Speed Limit Bill’s Looming Veto: What Led To That Outcome, Bill Sponsor’s 'Surprise'

May 23, 2014

Credit ClickOrlando.com

A record budget of $77 billion as well as several other bills were recently delivered to the Governor’s desk. And, as Governor Rick Scott looks to veto multiple budget turkeys from the state budget, there’s also one measure Scott has definitely promised to veto: a bill that could allow for the raising of speed limits on certain Florida highways.

In early May, Florida Highway Patrol Trooper Tod Cloud spoke at the funeral of Trooper Chelsea Richard. She was killed on May 3rd, when a truck slammed into Richard and two others as she helped out at the scene of a crash on Interstate-75. And, Cloud says speaking from experience, it’s a scary ordeal.

“I can tell you I’ve spent 24 years in law enforcement so far. I’ve been in riotous situations, fights. I’ve been a lot of different situations. But, I’ll tell you, being a trooper, what scares me more than anything is I have to go out on the Interstate and work a crash. People do not drive with good sense,” said Cloud.

Cloud said while he knows Scott cares about law enforcement, one way he hoped the Governor would show that is by vetoing a bill that passed this Legislative Session that could allow Florida Department of Transportation officials to raise the speed limits on certain highways up to 75 miles-per-hour.

“I don’t know who’s bright idea that was, but it wasn’t a very bright idea. Now, one of the things that I don’t want to see when I leave here today is to have Chelsea die in vain. Now, can I say that for a reason Governor because I want to plant that seed? What we need in this state is a law that says, when it is raining out there, when the roads are wet, when it is foggy, that speed limit needs to drop to 55 mph. We don’t need increased speeds out there,” Cloud added.

Just days after those remarks, Scott said he took Cloud’s comments to heart.

"...we had actually spoken to law enforcement and [DOT], which were both neutral on the bill going in, and so I was a little bit surprised..."

“Well, I can tell you there are times that I’d like to go faster. I was at a funeral last week for Trooper Chelsea Richard. I heard from Trooper Tod Cloud and he asked me during the funeral to veto that bill. I’ve heard from Sheriffs around the state and other law enforcement asking me to veto the bill. I’m going to stand with law enforcement, and I want everyone to stay safe and I don’t want anyone to be injured. So, I’m going to veto that bill,” said Scott, speaking to reporters following a Cabinet meeting.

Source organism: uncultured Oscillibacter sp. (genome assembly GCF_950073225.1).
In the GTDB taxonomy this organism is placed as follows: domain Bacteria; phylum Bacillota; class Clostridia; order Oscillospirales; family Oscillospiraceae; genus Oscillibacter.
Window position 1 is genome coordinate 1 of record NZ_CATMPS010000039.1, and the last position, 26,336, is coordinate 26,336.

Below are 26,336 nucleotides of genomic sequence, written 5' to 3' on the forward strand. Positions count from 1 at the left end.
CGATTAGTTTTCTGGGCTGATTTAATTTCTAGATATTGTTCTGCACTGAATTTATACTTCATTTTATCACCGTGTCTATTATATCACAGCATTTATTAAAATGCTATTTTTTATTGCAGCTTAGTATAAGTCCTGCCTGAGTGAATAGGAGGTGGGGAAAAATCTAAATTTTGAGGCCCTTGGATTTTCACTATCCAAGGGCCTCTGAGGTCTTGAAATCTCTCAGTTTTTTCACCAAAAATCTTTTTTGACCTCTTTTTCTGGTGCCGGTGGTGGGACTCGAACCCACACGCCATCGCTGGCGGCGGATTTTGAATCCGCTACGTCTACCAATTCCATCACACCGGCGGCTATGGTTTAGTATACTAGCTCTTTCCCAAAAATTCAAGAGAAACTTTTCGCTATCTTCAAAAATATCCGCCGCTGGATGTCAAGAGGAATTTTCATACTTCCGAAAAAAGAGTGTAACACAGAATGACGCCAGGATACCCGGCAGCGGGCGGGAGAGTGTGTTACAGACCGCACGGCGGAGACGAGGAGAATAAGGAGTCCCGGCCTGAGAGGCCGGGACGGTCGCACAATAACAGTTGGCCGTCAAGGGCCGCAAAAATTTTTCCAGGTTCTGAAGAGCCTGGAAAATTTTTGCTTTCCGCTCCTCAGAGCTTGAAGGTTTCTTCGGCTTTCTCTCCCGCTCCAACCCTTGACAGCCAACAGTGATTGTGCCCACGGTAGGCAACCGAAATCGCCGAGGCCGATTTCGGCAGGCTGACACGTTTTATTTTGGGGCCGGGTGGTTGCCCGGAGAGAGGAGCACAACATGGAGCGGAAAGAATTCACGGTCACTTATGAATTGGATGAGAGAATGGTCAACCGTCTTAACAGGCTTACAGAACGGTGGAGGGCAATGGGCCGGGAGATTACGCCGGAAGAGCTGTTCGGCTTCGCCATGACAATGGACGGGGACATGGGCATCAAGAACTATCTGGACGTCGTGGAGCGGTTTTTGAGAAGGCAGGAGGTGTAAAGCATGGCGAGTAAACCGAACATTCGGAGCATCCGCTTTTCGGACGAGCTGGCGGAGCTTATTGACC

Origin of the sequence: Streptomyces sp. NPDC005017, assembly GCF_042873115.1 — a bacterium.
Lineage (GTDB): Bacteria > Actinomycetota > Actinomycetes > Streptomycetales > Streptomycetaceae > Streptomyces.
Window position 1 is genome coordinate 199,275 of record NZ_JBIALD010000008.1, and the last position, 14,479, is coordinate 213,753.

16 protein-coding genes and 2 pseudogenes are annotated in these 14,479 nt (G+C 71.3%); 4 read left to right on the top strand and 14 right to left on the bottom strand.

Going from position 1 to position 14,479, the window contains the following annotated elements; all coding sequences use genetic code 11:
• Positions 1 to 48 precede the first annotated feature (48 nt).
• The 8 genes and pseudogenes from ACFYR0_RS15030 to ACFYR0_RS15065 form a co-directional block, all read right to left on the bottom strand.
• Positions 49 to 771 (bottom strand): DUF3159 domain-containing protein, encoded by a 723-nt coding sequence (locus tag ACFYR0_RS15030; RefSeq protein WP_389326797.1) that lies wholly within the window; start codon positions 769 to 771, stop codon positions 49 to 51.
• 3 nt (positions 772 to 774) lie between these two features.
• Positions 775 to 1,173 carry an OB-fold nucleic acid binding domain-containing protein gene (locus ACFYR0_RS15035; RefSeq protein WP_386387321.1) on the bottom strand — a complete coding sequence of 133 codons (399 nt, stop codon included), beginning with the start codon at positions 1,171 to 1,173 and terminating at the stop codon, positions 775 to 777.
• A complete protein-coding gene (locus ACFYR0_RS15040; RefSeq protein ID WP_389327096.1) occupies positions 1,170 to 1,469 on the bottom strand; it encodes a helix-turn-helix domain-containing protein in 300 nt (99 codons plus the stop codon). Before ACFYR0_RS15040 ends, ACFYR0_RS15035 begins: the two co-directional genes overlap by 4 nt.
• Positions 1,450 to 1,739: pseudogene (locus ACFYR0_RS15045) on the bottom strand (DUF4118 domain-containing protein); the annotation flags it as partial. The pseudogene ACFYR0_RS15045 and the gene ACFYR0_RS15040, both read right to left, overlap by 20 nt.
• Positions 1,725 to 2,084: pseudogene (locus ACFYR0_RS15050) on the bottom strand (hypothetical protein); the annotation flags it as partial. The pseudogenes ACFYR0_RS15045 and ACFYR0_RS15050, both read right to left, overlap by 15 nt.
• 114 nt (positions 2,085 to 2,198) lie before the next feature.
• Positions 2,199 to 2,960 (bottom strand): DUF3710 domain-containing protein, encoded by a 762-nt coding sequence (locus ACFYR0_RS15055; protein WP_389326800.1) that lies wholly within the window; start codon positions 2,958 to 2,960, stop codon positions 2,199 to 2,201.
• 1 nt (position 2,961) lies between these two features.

And, vocal opponents to the bill, like AAA's, applauded the move. Senior Vice President Kevin Bakewell says Scott’s decision will save lives.

“Well, AAA’s extremely pleased with Governor Rick Scott’s decision to veto this bill. We made our case—we thought effectively throughout the legislative process—unfortunately the bill still got to his desk. We appreciate the fact that he’s listened and he’s put safety as a top priority here in Florida,” said Bakewell.

“Well, understand, AAA was against moving the Speed limit from 65 to 70. They were, in fact, against adjusting the speed limit back in the 1980s,” said Sen. Jeff Brandes (R-St. Petersburg)

Brandes co-authored the speed limit the bill along with Sen. Jeff Clemens (D-Lake Worth). Brandes says he was not surprised by AAA’s opposition to the bipartisan bill, but he was a little stunned by law enforcement’s.

“Mostly because we had three committee hearings in the House and three committee hearings in the Senate, and we had not heard any negative comments from law enforcement. In fact, we had actually spoken to law enforcement and the Department of Transportation, which were both neutral on the bill going in, and so I was a little bit surprised,” said Brandes.

Furthermore, Brandes says the cause of the I-75 crash itself—which led to three people’s deaths, including Trooper Richard’s—has nothing to do with his bill.

“My concern is that in that accident, the evidence doesn’t support that it was a speeding-related accident. The evidence supports that it was a “Move-Over law” violation, but that speed wasn’t the issue on that road. And, understand, that was speeds at today’s speed limits. So, if they were violating the speed limit, that was today’s speed limits. My bill was really meant to address straight flat rural areas where today 85 percent of the people using those roads are using it at 75 mph or greater,” he added.

Brandes says his bill would have allowed Transportation officials to have the flexibility to determine whether certain roadways needed higher speed limits. That’s only after a study done by Traffic engineers showed that most drivers were driving at a higher speed.

“Because speed limits should be set by how drivers are actually are using the roads, not just on the political whims of politicians,” continued Brandes.

16 states have higher speed limits than 70 miles per hour, but opponents say most have speed-related crash death rates above the national average. 

Meanwhile, Brandes says given the Governor’s views on his bill, he’s not expecting to bring back the measure in its existing form. But, he hopes to continue discussions next year on what should be the state policy on speed limits, including looking at minimum speeds and limited-access highways.

For more news updates, follow Sascha Cordner on Twitter: @SaschaCordner.